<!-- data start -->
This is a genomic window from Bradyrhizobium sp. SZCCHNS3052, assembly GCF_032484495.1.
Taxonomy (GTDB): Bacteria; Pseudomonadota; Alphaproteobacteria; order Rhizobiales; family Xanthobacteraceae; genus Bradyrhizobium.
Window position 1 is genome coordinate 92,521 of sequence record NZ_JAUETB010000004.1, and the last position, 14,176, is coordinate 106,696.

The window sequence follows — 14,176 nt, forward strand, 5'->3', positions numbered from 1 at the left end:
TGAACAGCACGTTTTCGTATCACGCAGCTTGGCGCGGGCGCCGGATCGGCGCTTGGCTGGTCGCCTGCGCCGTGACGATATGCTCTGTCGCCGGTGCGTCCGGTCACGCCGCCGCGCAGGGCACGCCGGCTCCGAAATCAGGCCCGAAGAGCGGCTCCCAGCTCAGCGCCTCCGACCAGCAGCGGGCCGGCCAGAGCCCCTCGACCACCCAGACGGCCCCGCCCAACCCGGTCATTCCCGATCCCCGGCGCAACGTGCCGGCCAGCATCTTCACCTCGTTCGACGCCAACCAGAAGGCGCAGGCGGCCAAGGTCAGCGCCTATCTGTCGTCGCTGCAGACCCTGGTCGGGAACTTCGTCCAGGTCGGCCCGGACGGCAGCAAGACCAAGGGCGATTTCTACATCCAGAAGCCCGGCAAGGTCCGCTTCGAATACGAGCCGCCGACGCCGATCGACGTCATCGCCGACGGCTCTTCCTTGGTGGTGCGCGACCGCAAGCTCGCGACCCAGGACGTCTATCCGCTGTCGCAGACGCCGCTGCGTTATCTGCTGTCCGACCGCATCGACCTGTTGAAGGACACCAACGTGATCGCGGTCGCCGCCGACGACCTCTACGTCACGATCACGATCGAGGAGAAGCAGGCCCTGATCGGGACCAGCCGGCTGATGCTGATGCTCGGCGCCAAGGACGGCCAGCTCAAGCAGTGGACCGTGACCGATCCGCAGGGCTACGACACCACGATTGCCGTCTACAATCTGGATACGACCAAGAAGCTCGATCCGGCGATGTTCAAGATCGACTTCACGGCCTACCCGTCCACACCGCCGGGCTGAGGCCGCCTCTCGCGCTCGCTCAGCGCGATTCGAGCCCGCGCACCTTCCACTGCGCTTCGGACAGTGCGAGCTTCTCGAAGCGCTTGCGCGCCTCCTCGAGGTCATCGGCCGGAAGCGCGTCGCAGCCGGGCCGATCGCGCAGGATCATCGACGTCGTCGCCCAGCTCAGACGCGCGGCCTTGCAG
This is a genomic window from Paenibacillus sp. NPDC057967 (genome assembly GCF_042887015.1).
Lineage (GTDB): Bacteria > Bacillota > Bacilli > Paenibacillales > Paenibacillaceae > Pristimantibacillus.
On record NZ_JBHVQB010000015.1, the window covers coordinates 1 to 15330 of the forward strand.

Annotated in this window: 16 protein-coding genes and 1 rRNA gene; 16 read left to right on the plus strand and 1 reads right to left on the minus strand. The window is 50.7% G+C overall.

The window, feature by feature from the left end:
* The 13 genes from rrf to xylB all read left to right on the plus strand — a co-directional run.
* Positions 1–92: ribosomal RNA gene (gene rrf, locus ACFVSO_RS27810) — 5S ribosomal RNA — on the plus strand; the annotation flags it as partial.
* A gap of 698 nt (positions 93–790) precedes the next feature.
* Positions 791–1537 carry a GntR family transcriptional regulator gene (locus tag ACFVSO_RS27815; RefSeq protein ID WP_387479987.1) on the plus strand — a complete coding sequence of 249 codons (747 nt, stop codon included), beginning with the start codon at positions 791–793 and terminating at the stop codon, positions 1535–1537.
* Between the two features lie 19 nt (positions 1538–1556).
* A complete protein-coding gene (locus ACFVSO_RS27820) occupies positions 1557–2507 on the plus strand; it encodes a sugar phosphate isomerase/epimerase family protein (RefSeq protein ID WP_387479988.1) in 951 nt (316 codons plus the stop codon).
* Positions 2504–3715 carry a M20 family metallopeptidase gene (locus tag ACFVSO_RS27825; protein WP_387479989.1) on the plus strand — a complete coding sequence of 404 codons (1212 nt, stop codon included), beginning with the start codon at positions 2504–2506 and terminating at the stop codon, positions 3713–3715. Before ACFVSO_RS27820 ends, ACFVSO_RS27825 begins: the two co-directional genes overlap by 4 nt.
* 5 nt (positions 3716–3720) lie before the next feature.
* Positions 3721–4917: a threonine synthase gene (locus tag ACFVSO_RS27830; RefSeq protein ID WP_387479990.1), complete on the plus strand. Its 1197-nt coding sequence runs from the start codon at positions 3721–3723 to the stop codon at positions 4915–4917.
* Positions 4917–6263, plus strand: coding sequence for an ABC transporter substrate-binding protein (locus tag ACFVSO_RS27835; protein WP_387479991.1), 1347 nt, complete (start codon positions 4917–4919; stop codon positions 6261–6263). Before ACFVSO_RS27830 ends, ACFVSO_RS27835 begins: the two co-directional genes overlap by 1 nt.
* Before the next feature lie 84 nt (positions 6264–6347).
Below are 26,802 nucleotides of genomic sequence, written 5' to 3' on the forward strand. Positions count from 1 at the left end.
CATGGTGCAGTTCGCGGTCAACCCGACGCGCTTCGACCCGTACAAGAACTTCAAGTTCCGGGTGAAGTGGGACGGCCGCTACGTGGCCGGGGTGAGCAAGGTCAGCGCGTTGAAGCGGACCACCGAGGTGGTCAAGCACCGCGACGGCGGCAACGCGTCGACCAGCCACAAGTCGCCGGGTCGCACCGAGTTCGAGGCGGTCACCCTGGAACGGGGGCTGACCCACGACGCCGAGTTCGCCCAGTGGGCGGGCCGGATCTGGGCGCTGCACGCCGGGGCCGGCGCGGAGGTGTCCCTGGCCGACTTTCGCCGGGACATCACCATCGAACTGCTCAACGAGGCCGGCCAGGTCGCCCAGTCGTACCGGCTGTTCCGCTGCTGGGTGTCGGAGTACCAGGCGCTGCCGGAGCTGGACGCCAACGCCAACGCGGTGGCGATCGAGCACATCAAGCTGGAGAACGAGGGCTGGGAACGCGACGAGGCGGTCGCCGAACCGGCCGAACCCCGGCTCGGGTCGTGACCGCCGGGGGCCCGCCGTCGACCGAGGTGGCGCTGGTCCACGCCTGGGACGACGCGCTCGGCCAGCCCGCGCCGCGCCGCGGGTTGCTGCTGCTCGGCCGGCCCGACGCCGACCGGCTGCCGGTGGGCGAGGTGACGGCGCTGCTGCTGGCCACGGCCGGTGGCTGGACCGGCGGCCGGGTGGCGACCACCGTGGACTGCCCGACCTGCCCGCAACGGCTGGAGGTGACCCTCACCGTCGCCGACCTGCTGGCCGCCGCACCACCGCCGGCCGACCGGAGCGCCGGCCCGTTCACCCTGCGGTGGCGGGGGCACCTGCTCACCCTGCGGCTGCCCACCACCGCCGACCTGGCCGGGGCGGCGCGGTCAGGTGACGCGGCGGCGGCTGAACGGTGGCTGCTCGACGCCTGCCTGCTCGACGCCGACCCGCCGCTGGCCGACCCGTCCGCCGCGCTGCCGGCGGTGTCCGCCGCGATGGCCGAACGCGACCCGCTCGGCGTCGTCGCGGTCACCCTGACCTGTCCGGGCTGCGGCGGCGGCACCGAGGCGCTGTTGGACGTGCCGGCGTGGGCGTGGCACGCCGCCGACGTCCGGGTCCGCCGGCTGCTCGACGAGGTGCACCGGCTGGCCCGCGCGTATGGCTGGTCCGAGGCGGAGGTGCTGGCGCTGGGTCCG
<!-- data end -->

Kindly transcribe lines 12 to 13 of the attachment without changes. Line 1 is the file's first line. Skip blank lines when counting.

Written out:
* Positions 1–92: ribosomal RNA gene (gene rrf, locus ACFVSO_RS27810) — 5S ribosomal RNA — on the plus strand; the annotation flags it as partial.
* A gap of 698 nt (positions 93–790) precedes the next feature.